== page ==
GeForce4 Go vs. Radeon 9000 on PB's.

Posted:
in Current Mac Hardware edited January 2014
Hey, does any one have a good idea on how these two compare? I'm definitely inclined on getting the 17" but I wonder how good the video processor is in comparison to the one on the 15"Ti. I like playing video games once in a while, and I do a lot of Photoshop work.



Also, does anyone exactly how the video processor helps in Photoshop operations?



All help appreciated - thanks.

Comments

  • Reply 1 of 8
    aquaticaquatic Posts: 5,602member
    The ATI 9000 absolutely trumps the GeForce2 Go (because that's what it really is, the 4 is bullshit). It is suspected that the reasons for using NVIDIA were merely political. Everyone knows ATI is better in laptops, for energy conservation, quality, and features. However it appears that the graphics card is on a daughtercard, which leaves things open to 3rd party upgrade, maybe? I'm hoping anyway! I bought the 12"er and I'm hoping in a year or two that I can upgrade the vid card.
  • Reply 2 of 8
    stoostoo Posts: 1,490member
    A quick peek inside the AluBook could confirm this: anyone got the link?
  • Reply 3 of 8
    I *thought* I saw mentioned on XLR8 that the 17" had it soldered in, or at least the 12"... But, I cannot find the link at the moment.



    [ 02-25-2003: Message edited by: Jeremiah Rich ]</p>
  • Reply 4 of 8
    I have been researching this a lot lately, as I am considering buying a Ti15 before they are reved if they are going to be rev'd soon (ie an Al15, with the al enclosure, ddr ram, fw800 and a geforce 440 go). As a 3d animation student, the power of the video card is of particular importance for viewing scenes etc that are rendered in opengl within the creation process (vs the final render which is all cpu based). Also I am a gamer, so there is an added importance again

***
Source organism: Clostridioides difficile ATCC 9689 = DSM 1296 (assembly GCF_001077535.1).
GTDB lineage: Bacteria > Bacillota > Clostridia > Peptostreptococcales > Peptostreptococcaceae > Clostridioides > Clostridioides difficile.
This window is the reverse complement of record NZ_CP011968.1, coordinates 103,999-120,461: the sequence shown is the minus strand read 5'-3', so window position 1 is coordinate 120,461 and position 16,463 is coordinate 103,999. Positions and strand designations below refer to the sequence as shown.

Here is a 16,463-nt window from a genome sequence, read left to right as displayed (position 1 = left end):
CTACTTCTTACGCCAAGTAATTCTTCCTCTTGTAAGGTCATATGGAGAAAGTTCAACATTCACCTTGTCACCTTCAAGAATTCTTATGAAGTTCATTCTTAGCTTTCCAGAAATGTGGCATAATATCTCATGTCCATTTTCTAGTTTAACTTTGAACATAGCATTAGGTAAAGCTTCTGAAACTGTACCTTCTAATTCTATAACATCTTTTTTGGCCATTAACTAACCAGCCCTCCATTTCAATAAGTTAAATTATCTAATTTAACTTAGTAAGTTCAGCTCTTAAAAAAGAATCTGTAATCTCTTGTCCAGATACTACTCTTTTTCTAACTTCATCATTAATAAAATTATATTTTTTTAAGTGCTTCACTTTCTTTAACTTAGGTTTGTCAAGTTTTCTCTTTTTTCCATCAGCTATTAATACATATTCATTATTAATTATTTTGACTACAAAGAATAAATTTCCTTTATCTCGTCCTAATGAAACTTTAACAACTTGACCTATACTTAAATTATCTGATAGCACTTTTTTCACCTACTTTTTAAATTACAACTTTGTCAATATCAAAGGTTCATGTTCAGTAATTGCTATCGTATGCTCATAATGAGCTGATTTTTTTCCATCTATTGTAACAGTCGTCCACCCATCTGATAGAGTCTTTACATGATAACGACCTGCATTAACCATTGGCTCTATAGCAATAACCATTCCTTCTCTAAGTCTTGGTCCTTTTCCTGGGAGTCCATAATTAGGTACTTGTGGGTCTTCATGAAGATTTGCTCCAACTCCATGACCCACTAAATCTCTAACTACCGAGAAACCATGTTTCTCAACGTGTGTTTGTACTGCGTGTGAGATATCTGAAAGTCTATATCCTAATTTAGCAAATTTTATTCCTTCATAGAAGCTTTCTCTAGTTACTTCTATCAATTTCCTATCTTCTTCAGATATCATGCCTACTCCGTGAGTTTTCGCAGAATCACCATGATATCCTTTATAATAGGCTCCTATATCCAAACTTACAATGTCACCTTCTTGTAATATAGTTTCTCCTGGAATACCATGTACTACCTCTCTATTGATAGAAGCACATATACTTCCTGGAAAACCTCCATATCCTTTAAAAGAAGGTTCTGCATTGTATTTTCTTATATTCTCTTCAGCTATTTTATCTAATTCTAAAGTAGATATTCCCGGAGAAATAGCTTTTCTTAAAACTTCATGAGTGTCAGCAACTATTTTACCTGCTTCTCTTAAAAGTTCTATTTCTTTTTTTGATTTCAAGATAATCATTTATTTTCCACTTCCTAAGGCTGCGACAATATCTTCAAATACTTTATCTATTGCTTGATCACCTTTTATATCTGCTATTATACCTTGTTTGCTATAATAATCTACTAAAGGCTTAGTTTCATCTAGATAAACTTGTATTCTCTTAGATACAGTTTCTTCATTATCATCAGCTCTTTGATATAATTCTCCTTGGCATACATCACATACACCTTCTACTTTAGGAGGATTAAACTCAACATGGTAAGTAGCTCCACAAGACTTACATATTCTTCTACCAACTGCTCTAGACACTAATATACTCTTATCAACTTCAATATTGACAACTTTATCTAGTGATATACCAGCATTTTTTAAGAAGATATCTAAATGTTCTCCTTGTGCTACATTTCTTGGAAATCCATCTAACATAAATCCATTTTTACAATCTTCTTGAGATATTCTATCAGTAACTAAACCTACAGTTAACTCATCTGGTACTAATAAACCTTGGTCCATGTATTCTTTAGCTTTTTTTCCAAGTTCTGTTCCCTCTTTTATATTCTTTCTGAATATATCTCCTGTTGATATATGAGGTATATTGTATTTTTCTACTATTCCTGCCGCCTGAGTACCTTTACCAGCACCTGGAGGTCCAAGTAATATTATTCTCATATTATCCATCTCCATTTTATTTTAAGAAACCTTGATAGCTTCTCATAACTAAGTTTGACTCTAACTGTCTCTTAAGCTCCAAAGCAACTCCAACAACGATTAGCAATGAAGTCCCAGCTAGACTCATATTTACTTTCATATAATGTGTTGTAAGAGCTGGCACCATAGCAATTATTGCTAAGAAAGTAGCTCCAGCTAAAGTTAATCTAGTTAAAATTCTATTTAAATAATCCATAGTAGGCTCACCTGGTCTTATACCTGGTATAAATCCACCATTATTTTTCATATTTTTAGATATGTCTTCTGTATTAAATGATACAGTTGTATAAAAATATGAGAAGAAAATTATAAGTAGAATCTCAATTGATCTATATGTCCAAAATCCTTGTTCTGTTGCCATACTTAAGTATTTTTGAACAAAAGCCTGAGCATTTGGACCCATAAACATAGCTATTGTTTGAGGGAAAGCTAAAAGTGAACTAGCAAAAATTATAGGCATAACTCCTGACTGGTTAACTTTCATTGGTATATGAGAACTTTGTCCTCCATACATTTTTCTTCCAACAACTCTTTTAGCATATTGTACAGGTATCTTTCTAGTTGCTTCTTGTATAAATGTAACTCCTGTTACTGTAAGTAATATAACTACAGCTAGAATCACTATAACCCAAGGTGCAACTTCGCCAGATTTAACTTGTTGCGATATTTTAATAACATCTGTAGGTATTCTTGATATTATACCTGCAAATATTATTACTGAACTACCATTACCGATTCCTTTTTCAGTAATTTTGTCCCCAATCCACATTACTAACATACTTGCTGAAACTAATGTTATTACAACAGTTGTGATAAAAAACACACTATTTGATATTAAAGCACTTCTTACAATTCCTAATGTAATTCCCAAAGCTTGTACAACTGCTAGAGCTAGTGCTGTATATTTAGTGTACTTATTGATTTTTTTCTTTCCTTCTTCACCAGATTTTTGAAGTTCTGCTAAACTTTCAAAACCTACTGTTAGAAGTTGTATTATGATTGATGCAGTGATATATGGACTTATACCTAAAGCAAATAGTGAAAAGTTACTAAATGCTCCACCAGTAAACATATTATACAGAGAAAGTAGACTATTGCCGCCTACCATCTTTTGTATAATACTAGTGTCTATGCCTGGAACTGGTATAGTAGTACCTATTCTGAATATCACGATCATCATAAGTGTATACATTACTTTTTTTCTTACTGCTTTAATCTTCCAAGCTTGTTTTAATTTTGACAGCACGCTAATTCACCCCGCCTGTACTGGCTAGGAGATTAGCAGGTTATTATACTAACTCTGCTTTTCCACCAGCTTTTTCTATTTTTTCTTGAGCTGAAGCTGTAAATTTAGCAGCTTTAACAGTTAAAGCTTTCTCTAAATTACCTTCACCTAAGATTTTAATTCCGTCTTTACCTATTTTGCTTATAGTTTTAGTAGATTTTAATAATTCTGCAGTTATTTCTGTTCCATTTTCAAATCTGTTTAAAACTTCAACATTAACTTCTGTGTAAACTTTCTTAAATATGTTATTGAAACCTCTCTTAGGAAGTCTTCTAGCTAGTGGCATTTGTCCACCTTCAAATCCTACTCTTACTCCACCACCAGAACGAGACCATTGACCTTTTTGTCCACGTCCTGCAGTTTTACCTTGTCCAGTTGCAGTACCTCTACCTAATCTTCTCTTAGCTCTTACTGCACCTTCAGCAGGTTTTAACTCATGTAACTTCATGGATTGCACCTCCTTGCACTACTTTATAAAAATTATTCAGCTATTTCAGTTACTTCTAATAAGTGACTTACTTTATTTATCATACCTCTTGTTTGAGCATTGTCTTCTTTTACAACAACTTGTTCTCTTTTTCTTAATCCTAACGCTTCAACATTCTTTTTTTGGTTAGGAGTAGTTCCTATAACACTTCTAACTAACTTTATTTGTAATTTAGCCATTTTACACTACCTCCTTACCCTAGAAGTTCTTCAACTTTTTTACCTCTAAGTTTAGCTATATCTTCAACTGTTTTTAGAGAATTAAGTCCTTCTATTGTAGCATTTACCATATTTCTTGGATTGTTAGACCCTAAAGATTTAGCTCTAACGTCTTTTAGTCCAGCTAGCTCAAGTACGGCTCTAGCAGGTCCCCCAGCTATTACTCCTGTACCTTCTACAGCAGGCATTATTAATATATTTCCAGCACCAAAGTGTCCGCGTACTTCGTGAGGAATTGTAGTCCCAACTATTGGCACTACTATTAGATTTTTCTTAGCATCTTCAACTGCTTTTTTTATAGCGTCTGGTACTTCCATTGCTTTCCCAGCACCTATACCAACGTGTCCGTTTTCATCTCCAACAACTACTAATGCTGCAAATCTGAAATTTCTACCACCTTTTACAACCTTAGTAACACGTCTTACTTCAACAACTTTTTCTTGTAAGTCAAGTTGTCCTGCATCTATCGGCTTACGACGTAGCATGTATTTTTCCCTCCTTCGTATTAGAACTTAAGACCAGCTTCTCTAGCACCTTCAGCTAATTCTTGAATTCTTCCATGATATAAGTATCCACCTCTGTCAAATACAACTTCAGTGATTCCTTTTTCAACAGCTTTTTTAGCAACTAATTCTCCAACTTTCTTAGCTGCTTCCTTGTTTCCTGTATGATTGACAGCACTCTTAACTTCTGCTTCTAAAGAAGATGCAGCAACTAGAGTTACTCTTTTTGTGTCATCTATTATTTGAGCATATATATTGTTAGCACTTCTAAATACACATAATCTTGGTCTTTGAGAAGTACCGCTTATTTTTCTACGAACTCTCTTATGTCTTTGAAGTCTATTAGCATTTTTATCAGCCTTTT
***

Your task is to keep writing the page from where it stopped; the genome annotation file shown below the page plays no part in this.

The geforce 440 go sucks simply said, compared to the radeon 9000 pro. Whilst the geforce 460 is quicker than the radeon 9000 pro in non-pixel shader tasks (in gaming this is your classic quake3/unreal tourney 1 based stuff), the 440 is up to 20% slower. In pixel shader based tasks (eg ut2k3, doom3 etc) the geforce 440 gets smashed by the radeon 9000 pro, in which the radeon 9000 pro is roughly twice as fast. This all spawns from the fact that the geforce 4xx go line is all based on ancient graphics technology - the geforce 2 line. The 4xx go's are basically higher clocked varients of the geforce 2 line, without the major new features of the geforce 3 and 4 ti lines (eg pixel shaders)



    Thus: if you want to play "old" games (quake 3, ut1, rtcw, mohaa etc), the geforce 440 is a bit slower. If you want to play new/future games (ut2k3, doom3 - even though this will run badly on any current powerbook), then the radeon9000pro is the easy choice, being up to twice as fast. Don't believe it? check out anandtech's roundup of the two cards.



    <a href="http://anandtech.com/video/showdoc.html?i=1655&p=5"; target="_blank">http://anandtech.com/video/showdoc.html?i=1655&p=5</a>;



    That link for the ut2k3 results with the 9000/460/440 and various other cards. They also have results with non-pixel shader based tests (eg quake 3).
  • Reply 5 of 8
    Yes Apples inclusion of a Geforce 4 440Go in the 17 and 12 inchers is really puzzling. Its tottaly inferior to the Radeon 9000 mobility chip. It must have been some kind of pollitical/ass-kissing move on Apple's part. Because it doesnt make much sense.



    Oh and it is soldered onto the board. So no vid upgrade for you. Even if there was, who would sell one?



    [ 02-26-2003: Message edited by: Falcon ]</p>
  • Reply 6 of 8
    pbpb Posts: 4,221member
    [quote]Originally posted by Falcon: